Mr. Wood further argues that as a result of the partial partition of February 21, 2008, the building that housed Woody's Collision became his separate [14-405 La.App. 5 Cir. 14] property. Much of the equipment contained in the building and utilized by Woody's Collision also became his separate property, as it was a component part of the building in accordance with La. C.C. art. 466. As a result, Woody's Collision possessed little assets, and again he could no longer preserve the business in a manner consistent with the mode of use of the property immediately prior to termination of the regime, as La. C.C. art. 2369.3 requires. He, therefore, argues that he had no duty to preserve the former community property.
In response to the motion for summary judgment, Ms. Wood argued that Mr. Wood breached his fiduciary duty under La. C.C. art. 2369.3, both prior to the partial partition and afterwards. Following the partial partition, Mr. Wood continued to operate the business from the same building (which was now his separate property) up until the time he began his new business. Ms. Wood pointed out that after Mr. Wood became sole owner of the building, he raised the rent while also reducing the space leased by the business and renting the remaining space to other tenants.
Mr. Wood filed his motion for summary judgment in the same pleading in which he filed his exceptions. This was prior to filing an answer. He attached no supporting affidavits to his motion for summary judgment. The only exhibit he attached to his motion for summary judgment was a copy of the partial partition of community property.
Ms. Wood provided an affidavit in opposition to the motion for summary judgment, detailing numerous facts at issue surrounding the claim of mismanagement, both prior to and after the partial partition of community property. In her affidavit, Ms. Wood again details instances in which Mr. Wood siphoned off funds belonging to Woody's Collision, mismanaged the company, and converted business and business opportunities of Woody's Collision to his new [14-405 La.App. 5 Cir. 15] business. She further asserts that from the time of the divorce until he began his new business, Mr. Wood continued to operate Woody's Collision in its former mode of use.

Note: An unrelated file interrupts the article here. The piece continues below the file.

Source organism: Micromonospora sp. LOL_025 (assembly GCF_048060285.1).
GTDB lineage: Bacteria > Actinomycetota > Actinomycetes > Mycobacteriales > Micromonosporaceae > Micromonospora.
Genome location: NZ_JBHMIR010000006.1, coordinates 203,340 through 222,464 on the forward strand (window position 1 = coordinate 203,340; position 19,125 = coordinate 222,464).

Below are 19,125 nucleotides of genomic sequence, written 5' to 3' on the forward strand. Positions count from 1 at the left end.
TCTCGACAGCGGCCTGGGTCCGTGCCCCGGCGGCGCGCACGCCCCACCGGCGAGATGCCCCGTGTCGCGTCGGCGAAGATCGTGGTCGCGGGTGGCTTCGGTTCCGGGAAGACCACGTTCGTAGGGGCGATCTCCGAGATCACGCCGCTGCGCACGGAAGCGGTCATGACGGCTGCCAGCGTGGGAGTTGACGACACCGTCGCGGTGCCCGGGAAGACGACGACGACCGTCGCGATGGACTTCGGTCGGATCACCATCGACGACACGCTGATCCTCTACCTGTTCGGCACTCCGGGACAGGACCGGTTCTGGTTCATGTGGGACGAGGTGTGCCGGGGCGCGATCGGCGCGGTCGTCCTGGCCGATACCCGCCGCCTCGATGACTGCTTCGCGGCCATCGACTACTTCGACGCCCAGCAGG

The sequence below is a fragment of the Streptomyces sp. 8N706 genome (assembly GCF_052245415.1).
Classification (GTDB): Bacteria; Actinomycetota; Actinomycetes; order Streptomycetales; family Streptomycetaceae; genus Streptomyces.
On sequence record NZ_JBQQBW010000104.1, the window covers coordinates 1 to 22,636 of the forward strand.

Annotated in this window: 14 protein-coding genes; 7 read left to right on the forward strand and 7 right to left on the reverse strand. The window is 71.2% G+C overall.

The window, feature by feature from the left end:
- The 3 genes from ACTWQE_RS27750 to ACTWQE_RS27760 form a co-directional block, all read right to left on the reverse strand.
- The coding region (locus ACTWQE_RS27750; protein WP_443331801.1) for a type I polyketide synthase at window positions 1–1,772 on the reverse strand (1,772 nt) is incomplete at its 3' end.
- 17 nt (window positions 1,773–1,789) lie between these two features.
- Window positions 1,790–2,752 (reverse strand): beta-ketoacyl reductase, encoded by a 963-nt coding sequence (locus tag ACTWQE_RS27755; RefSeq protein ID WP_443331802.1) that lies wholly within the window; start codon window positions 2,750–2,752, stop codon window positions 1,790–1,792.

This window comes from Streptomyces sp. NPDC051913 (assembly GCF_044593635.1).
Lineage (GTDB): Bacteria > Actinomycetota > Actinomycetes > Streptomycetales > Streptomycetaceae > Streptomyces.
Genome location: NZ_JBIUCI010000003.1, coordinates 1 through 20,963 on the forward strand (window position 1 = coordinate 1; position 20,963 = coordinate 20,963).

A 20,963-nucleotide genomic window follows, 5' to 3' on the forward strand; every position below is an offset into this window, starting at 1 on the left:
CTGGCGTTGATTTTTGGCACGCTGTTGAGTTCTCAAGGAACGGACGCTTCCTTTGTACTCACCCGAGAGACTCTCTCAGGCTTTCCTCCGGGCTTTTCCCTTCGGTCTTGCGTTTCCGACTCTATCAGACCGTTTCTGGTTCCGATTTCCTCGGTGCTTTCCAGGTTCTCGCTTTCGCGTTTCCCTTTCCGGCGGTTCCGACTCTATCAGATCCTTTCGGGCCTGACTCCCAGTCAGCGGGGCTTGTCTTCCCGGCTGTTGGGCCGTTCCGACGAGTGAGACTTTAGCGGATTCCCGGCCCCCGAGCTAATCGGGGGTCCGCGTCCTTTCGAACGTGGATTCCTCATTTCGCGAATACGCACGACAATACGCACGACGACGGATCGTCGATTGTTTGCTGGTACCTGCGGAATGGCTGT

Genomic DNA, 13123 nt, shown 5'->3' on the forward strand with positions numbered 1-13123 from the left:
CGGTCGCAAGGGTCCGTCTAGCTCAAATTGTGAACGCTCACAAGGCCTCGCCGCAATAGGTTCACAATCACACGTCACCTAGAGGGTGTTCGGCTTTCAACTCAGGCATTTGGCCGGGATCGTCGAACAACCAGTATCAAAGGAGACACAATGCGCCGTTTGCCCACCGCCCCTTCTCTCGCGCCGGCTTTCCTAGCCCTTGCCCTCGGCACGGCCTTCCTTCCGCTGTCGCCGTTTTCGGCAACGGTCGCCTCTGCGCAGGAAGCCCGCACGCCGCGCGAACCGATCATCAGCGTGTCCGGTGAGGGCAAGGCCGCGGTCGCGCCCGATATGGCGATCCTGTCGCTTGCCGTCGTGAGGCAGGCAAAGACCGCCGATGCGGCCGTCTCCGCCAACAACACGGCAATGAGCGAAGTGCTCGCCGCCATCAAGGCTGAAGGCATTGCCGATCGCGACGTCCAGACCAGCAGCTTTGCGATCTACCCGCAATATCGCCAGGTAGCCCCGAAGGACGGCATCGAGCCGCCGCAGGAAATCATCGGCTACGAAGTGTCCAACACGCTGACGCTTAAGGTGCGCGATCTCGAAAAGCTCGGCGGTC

La. C.C. art. 2369.3 clearly establishes a duty for former spouses to preserve former community property until that property is partitioned. We find no merit to Mr. Wood's argument that, pursuant to La. C.C. art. 2369.3, any partition of any former community property relieves the former spouse of all preservation duties.
Notwithstanding the trial court's reasoning, upon de novo review, we find that genuine issues of material fact exist as to whether Mr. Wood could manage Woody's Collision in a manner consistent with the mode of use of the property immediately
prior to the termination of the community regime. The trial court thus erred in granting Mr. Wood's motion for summary judgment. We therefore reverse the trial court's judgment granting summary judgment in favor of Mr. Wood and remand the matter for further proceedings consistent with this opinion.
For the foregoing reasons, the trial court's judgments on the exceptions of no cause of action and vagueness and the trial court's judgments on the motion for summary judgment are reversed. This matter is remanded to the trial court for further proceedings consistent with this opinion. Costs of this appeal are assessed to Mr. Wood.
REVERSED AND REMANDED.